Q&A with Bill Rose: Meet Fort Wayne's newest IT leader

Fort Wayne is no Silicon Valley, but that doesn’t mean it’s not ripe for innovation and opportunity. Benefits like a strong work ethic, affordability, high quality of life, and simplified logistics are just a few of the reasons more companies are shifting their collective focus from the coasts to investing in talent in the Midwest heartland.

Rural Sourcing Inc. (RSI) is among those firms who are betting on the Midwest. As a national IT outsourcing provider, its business model is rooted in leveraging untapped, highly skilled IT resources in mid-size metro cities to provide world-class solutions for Fortune 1000 clients across various industries.

To meet these needs, RSI recently opened its sixth software development center in Fort Wayne projected to employ 130 people in tech jobs during the next 2-3 years.

As the company is in growth mode, building its Fort Wayne workforce, it's already attracting high-profile talent.

Earlier this month, RSI's Fort Wayne team hired Bill Rose as its Development Center Director. A respected leader in the IT community, Rose has worked more than 20 years for big name brands like Coca Cola. Most recently, he was Head of IT and interim CIO for MGM Resorts International.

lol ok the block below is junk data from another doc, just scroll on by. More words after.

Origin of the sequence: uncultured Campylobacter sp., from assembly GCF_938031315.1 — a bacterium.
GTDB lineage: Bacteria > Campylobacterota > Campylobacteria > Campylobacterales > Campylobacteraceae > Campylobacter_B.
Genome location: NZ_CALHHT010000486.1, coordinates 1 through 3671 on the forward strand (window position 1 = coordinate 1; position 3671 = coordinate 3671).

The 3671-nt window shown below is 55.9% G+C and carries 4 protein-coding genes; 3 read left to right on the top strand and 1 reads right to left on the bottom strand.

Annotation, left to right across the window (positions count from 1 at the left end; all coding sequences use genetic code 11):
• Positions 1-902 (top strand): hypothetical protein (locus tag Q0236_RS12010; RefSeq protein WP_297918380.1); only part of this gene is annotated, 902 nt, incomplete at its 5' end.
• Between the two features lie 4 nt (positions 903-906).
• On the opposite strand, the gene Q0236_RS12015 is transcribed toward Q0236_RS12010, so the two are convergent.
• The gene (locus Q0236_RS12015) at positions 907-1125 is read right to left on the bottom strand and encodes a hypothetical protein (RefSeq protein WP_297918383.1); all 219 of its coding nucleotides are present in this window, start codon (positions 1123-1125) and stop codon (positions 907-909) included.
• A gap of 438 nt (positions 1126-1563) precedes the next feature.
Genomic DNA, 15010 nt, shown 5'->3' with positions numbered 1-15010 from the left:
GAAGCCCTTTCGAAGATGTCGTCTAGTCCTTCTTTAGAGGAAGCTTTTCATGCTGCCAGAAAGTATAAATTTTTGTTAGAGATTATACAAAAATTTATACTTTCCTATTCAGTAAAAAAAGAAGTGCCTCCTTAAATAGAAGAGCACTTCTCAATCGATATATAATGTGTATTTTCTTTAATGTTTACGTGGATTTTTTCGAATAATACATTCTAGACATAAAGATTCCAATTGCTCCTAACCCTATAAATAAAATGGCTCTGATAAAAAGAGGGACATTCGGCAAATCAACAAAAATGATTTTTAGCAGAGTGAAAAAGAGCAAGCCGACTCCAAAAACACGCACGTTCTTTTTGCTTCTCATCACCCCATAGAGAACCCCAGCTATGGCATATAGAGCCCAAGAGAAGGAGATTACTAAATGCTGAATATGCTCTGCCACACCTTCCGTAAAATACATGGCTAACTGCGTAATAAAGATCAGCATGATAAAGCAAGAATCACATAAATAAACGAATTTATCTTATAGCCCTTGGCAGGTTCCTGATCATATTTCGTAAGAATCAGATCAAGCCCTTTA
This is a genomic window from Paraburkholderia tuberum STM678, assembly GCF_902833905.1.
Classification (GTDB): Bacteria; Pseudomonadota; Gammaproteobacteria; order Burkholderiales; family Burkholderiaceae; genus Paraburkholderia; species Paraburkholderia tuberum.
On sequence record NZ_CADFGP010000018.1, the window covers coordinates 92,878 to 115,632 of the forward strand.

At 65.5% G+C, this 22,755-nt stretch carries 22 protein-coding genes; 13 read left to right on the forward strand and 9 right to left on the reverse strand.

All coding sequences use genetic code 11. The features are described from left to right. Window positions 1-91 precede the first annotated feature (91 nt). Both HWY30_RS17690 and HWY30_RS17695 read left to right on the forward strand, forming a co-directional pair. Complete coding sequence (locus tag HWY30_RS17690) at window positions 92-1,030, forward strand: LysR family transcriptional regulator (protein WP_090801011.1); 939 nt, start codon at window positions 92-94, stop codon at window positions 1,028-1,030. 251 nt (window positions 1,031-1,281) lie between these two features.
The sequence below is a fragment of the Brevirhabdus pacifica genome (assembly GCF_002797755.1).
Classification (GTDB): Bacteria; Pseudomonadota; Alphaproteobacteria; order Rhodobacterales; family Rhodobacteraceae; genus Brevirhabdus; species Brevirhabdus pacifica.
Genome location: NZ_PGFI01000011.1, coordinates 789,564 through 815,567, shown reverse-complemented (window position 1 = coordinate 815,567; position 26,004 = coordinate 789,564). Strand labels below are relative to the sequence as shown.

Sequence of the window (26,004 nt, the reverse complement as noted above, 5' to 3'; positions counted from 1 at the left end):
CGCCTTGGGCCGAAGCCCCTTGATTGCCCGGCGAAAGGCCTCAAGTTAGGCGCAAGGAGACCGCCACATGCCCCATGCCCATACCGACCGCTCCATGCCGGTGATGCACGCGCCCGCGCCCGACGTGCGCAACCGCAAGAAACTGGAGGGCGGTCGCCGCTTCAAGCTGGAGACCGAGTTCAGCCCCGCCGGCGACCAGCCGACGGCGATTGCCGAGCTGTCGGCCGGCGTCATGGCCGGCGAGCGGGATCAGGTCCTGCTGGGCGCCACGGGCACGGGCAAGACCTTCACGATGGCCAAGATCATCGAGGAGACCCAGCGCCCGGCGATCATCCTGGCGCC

Rose says he chose to make the career move to the Fort Wayne due to the city's rich source of talent and ever-improving quality of life.

So what does the future hold for Fort Wayne's tech sector? Input Fort Wayne sat down with Rose to learn more about his new position, his vision for the local office, and how it might impact the region's evolving workforce.

RSI plans to hire additional team members for its Fort Wayne office.

IFW: Congratulations on your new position at Rural Sourcing Inc. As someone who has a long history in the IT industry, what made you want to work for RSI, of all companies?

BR: I have known about RSI since 2009. I've known the CEO since my Coca Cola days. The very first day that he spoke to me about RSI, its principles, and what it wants to bring to the communities it serves, I fell in love with it. 

I've been going through a career cycle and have spent time with some great companies. For example. I worked for 22 years in the Coca Cola system, certainly one of the most recognizable trademarks in the world. But I've always kept an eye on RSI and where it was going.

The opportunity here in Fort Wayne opened up last December, and we started to talk about it more seriously. I fell in love with the company all over again and knew it was time to make the leap. My wife and I felt like it was the right thing to do for this point in our lives. We wanted to come back to a smaller city, to work to give something back to that city and its people and be part of a dynamic and growing community where we can make a difference.

IFW: That's great to hear. Tell us more about RSI's values, and how your past has prepared you for this role.